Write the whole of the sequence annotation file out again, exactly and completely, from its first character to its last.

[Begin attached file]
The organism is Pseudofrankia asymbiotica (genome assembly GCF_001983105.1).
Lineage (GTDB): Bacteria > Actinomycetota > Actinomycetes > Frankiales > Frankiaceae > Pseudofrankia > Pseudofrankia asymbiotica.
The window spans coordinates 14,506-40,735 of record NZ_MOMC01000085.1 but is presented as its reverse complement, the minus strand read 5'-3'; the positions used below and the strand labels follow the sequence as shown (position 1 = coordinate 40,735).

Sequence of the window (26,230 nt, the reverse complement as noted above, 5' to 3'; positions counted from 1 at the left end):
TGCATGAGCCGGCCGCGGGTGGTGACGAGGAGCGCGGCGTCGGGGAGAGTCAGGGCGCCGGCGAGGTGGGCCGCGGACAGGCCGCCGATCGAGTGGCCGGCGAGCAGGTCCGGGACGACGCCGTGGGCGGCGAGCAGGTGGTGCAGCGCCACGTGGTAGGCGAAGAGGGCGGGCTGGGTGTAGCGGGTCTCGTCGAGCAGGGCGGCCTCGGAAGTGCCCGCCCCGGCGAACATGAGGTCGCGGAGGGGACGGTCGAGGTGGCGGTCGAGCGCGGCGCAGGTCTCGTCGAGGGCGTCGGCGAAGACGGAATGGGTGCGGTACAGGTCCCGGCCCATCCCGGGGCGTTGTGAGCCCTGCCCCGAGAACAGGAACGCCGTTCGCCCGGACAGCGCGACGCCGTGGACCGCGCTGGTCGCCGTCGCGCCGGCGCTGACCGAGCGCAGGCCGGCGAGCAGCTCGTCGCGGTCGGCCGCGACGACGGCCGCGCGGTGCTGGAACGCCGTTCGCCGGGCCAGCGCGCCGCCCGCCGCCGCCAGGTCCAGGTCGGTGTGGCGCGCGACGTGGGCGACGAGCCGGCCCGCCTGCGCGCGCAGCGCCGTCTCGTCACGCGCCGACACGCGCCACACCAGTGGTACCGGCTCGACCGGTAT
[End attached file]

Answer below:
The organism is Pseudofrankia asymbiotica (genome assembly GCF_001983105.1).
Lineage (GTDB): Bacteria > Actinomycetota > Actinomycetes > Frankiales > Frankiaceae > Pseudofrankia > Pseudofrankia asymbiotica.
The window spans coordinates 14,506-40,735 of record NZ_MOMC01000085.1 but is presented as its reverse complement, the minus strand read 5'-3'; the positions used below and the strand labels follow the sequence as shown (position 1 = coordinate 40,735).

Sequence of the window (26,230 nt, the reverse complement as noted above, 5' to 3'; positions counted from 1 at the left end):
TGCATGAGCCGGCCGCGGGTGGTGACGAGGAGCGCGGCGTCGGGGAGAGTCAGGGCGCCGGCGAGGTGGGCCGCGGACAGGCCGCCGATCGAGTGGCCGGCGAGCAGGTCCGGGACGACGCCGTGGGCGGCGAGCAGGTGGTGCAGCGCCACGTGGTAGGCGAAGAGGGCGGGCTGGGTGTAGCGGGTCTCGTCGAGCAGGGCGGCCTCGGAAGTGCCCGCCCCGGCGAACATGAGGTCGCGGAGGGGACGGTCGAGGTGGCGGTCGAGCGCGGCGCAGGTCTCGTCGAGGGCGTCGGCGAAGACGGAATGGGTGCGGTACAGGTCCCGGCCCATCCCGGGGCGTTGTGAGCCCTGCCCCGAGAACAGGAACGCCGTTCGCCCGGACAGCGCGACGCCGTGGACCGCGCTGGTCGCCGTCGCGCCGGCGCTGACCGAGCGCAGGCCGGCGAGCAGCTCGTCGCGGTCGGCCGCGACGACGGCCGCGCGGTGCTGGAACGCCGTTCGCCGGGCCAGCGCGCCGCCCGCCGCCGCCAGGTCCAGGTCGGTGTGGCGCGCGACGTGGGCGACGAGCCGGCCCGCCTGCGCGCGCAGCGCCGTCTCGTCACGCGCCGACACGCGCCACACCAGTGGTACCGGCTCGACCGGTAT